Interview for Neural magazine Issue #35
about Open Society Structures
and People Quote People
Neural: One of the formats you seem familiar with is diagrams that you used in GWEI and Amazon Noir, and as a stand-alone fulfilling concept in the algorithms triptych of Open Society Structures. What do diagrams represent for you and how do you approach them?
Paolo Cirio: I see diagrams as a fascinating medium for describing complex concepts and systems, and people really enjoy to read and interpret them by following the persuasive flux of mechanisms, I think it's rooted in the expressive human language. Diagrams drive imagination in a logical simplicity able to explain everything and hence to influence significance. I'm a fan of Mark Lombardi's diagrams, he really used them in a constructive way to weld art and information together. Specifically, the algorithms triptych of Open Society Structures combines the software design of the society organisation, and questions if we can outline a better civilisation by redrawing its architecture. The Microsoft model versus the Unix one is the tacit example. In the context of art history these algorithms can be seeing like an updated version of the Joseph Beuys' blackboards sketches. However I didn't use sources from anywhere other than my notes to draw these diagrams. I was surprised too when in less than a month I had the whole picture of them, I guess it's because I spent so many years thinking deeply about a better world.
Neural: In People Quote People you also deeply questioned the authors' role defining it as "social degeneracy", mixing quotes (that we abuse today through a mindless copy-and-paste) with their authors. In your perspective, is misquotation a form of cultural rebellion, or just an exemplary practice to highlight the fragility of the ultra fast global communication?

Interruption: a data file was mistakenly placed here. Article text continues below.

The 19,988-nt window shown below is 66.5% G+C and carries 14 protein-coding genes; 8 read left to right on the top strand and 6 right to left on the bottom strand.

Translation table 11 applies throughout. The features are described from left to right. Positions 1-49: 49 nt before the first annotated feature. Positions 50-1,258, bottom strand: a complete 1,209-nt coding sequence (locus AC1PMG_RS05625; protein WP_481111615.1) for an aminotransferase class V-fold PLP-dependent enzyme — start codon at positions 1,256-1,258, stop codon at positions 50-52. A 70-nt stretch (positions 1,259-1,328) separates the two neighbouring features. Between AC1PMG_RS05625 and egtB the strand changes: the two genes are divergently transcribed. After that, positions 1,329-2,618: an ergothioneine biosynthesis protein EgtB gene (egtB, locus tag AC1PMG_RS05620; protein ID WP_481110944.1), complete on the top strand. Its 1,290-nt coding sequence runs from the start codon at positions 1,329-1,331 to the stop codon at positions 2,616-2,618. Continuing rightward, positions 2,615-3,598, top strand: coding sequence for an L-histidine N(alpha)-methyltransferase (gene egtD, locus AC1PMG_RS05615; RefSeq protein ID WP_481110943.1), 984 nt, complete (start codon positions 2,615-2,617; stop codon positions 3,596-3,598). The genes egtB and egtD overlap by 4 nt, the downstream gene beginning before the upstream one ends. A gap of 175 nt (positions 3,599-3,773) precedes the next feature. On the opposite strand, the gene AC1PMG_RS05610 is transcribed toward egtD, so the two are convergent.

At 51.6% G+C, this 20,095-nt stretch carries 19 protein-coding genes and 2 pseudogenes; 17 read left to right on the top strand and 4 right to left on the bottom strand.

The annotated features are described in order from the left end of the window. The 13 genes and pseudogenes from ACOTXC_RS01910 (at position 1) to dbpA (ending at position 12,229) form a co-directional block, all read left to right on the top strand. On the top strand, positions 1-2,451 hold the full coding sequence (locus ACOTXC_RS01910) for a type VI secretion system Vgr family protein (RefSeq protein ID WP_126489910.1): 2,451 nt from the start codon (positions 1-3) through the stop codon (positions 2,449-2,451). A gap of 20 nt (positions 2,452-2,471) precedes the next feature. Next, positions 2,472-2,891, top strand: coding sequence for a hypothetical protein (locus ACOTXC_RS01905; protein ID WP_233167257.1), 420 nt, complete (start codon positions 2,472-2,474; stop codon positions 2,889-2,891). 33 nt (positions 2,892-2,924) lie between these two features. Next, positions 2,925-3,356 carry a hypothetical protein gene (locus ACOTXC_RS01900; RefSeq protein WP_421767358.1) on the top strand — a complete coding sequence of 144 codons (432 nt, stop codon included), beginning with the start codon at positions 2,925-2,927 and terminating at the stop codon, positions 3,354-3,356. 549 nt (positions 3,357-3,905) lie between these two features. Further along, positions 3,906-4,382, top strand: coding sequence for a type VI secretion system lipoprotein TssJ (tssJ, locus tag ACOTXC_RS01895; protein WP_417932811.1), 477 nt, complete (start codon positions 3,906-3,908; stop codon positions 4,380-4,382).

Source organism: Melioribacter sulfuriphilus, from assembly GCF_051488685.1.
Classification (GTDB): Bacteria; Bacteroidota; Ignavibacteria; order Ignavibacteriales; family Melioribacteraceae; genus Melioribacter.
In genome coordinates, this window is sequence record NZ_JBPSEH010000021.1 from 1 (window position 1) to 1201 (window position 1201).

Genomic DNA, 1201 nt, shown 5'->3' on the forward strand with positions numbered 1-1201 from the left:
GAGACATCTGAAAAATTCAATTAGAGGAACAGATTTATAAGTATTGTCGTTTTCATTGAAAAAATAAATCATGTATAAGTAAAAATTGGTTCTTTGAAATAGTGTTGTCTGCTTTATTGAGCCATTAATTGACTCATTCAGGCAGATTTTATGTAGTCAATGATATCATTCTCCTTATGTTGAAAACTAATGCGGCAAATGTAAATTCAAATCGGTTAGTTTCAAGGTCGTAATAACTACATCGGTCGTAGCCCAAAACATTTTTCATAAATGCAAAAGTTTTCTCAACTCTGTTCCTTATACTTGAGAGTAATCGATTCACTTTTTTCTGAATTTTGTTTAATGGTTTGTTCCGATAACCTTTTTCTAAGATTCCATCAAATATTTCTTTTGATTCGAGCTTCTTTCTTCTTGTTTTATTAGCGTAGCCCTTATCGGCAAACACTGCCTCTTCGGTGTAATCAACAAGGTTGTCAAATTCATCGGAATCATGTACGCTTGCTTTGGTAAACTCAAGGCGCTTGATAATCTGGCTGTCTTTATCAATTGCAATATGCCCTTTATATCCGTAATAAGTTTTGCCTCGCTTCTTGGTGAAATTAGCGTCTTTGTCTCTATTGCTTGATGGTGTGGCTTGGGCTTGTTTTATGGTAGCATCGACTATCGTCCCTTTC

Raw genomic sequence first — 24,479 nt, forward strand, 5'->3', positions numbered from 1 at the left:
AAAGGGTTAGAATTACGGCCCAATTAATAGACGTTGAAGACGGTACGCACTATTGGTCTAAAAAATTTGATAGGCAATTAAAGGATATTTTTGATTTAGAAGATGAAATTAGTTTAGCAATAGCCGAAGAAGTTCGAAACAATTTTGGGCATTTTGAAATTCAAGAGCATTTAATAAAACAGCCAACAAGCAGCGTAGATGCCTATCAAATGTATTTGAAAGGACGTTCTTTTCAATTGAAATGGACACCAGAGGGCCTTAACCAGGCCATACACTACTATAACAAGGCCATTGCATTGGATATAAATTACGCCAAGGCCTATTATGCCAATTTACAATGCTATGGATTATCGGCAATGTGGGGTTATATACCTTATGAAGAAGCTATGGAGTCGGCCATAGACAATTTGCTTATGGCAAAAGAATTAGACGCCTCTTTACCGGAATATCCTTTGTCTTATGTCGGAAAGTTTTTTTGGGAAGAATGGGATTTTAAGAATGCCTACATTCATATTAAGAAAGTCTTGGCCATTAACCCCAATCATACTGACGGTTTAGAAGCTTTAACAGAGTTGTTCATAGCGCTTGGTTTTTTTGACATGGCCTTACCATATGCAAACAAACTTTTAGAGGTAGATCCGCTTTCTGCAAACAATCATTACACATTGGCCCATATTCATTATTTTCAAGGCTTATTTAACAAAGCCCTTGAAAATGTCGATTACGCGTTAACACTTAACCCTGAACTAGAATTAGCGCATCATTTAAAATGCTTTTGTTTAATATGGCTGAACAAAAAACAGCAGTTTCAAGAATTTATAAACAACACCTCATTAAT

PC: It's a provocation, for sure a dangerous one, I never verified how many misquotations I caused by this project, I suppose many, because it has hundreds of vistors daily and I even sold banners on it. I may argue on the romantic figure of the genius that shaped our culture after the Middle Age, however it's in our time that the importance of names became a fixation for anyone. In fact, nowadays, building a reputation online that surrounds our name is professionally more important than our resumes, and at the same time there is an ultra fast mass production of ideas, content, and activities created by million of people interconnected that share everything (the so-called 'prosumers'). This phenomenon inevitably origins cases of homonymy, plagiarism, inaccuracies of credits and misquotations.
In this situation, if we try to leave behind the single author, the credits and so on, we can focus on a general wisdom that rises from the crowd in the network. I subtitled this project "The Death of the Author 2.0" (from the Roland Barthes' book) but actually it's about something that is coming into existence - but of course it's without name and surname, just people's ideas.
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